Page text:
ATHENS, Ga. (AP) Virginia captured its third straight NCAA men's tennis championship Tuesday, while Stanford's bid for back-to-back women's titles was denied by Florida.
With the finals at the University of Georgia delayed by rainy weather, Virginia romped to another championship on the indoor courts with a 4-2 victory over Atlantic Coast Conference rival North Carolina.
The second-seeded Cavaliers won the doubles point when Thai-Son Kwiatkowski and Alexander Ritschard defeated Jack Murray and Simon Soendergaard 7-6 in the decisive match. Virginia followed up with victories in three of five completed singles matches to retain the title, clinching the victory at No. 5 when J.C. Aragone held off Jack Murray 7-6, 6-2.
''I always call J.C. Aragone the biggest warrior that I have ever coached, and when he was one of the last matches on I was pretty comfortable,'' Virginia coach Brian Boland said.
Also winning singles points for the Cavaliers were Alexander Ritschard at No. 1 and Collin Altamirano at No. 4. The ninth-seeded Tar Heels took the No. 2 singles with William Blumberg and No. 3 with Robert Kelly.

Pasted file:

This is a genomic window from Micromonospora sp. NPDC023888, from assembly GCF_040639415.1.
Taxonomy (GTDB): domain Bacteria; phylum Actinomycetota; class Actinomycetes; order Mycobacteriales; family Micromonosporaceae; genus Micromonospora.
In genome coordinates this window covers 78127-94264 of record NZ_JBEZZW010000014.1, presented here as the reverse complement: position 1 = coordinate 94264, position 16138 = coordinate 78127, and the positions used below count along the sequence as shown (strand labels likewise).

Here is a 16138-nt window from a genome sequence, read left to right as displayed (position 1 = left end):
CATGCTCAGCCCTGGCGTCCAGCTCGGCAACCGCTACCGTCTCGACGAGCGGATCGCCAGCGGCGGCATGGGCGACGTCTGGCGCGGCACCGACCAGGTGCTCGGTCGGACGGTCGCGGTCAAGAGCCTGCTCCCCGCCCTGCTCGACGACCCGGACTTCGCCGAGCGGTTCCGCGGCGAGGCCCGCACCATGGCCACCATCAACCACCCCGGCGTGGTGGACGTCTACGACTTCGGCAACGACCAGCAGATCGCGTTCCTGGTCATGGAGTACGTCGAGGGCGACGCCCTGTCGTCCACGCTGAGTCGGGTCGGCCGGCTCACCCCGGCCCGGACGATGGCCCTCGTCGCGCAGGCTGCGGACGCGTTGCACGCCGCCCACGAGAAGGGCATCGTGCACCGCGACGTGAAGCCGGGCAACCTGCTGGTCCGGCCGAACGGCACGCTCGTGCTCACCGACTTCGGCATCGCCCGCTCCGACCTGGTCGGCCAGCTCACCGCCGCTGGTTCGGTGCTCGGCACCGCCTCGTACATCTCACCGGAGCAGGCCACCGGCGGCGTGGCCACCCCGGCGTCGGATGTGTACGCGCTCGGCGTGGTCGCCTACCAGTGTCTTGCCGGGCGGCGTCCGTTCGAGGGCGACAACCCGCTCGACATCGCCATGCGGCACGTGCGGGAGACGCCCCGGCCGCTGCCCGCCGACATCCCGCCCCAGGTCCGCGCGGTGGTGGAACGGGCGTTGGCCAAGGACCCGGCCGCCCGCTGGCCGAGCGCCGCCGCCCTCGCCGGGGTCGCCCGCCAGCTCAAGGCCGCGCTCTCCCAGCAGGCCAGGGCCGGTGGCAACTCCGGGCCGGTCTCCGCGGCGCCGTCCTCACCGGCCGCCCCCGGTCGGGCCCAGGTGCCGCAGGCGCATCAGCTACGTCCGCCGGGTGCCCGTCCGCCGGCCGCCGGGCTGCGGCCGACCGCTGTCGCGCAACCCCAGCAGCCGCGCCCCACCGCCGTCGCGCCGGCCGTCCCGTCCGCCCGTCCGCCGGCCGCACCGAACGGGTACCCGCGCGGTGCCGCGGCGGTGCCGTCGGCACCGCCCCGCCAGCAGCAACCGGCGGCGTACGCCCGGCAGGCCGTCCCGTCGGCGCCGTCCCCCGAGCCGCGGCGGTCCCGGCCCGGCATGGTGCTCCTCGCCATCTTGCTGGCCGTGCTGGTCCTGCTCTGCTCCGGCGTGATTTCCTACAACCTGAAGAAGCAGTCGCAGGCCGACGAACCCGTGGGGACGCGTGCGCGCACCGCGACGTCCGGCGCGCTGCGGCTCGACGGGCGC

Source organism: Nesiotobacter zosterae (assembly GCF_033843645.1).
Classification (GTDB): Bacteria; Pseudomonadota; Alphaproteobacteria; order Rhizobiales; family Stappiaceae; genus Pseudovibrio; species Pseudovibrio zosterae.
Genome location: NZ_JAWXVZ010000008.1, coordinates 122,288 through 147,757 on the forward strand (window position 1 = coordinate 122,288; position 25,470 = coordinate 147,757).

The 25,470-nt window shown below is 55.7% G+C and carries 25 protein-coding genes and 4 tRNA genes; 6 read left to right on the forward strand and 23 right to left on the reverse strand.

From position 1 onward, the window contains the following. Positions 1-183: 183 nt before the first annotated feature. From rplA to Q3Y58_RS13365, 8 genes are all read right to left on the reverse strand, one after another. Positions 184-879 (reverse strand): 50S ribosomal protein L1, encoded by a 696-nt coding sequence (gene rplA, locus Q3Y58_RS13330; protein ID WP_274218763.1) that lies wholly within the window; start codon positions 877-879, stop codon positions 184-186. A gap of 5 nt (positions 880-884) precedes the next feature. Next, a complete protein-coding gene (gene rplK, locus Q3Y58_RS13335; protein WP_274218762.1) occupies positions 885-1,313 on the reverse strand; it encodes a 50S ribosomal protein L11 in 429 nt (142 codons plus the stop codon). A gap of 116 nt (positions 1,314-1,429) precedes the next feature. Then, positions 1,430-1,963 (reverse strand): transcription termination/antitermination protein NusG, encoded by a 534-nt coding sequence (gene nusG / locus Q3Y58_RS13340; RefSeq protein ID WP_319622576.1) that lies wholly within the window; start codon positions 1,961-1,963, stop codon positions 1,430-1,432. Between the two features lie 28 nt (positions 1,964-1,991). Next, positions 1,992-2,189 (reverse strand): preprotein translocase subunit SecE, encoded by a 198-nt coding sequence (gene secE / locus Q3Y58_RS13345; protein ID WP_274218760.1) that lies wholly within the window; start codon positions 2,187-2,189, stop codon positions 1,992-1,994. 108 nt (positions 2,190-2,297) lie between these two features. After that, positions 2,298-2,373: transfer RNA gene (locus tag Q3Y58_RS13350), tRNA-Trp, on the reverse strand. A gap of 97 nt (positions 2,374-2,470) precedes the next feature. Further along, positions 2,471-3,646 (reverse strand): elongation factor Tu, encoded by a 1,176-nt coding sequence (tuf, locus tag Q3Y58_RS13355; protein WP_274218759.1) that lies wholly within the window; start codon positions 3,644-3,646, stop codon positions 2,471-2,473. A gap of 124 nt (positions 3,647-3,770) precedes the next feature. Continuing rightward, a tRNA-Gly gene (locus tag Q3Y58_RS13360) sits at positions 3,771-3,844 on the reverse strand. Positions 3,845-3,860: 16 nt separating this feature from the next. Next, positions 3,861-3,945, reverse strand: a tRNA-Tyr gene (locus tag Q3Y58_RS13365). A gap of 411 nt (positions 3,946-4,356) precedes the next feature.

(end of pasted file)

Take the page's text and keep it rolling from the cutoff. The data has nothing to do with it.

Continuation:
The weather cleared in time for the evening women's final, which was played on the outdoor courts at the Dan Magill Tennis Complex. Florida captured its first title since 2012 with a 4-1 victory over the defending national champion.
The top-seeded Gators captured the opening point by cruising to a pair of doubles victories before taking three of four completed singles matches to seal the victory over Stanford. Ingrid Neel provided the deciding point at No. 3 singles, rallying for a 5-7, 6-3, 6-2 win over Taylor Davidson.
''I didn't think it would come down to me, but I just kept on fighting,'' Neel said. ''I knew that Stanford could turn it around.''
Belinda Woolcock and Kourtney Keegan also captured singles victories for Florida, which captured the seventh national title in school history. Melissa Lord gave Stanford its only point at No. 2 singles.
The sixth-seeded Cardinal was denied its 19th championship.
''They came out very strong in the doubles with a lot of power, so that created a little bit of a tough road when you have to find four (points),'' Stanford coach Lele Forood said. ''Our team fought hard and we were fighting back in a couple matches, but we just couldn't find that one extra.''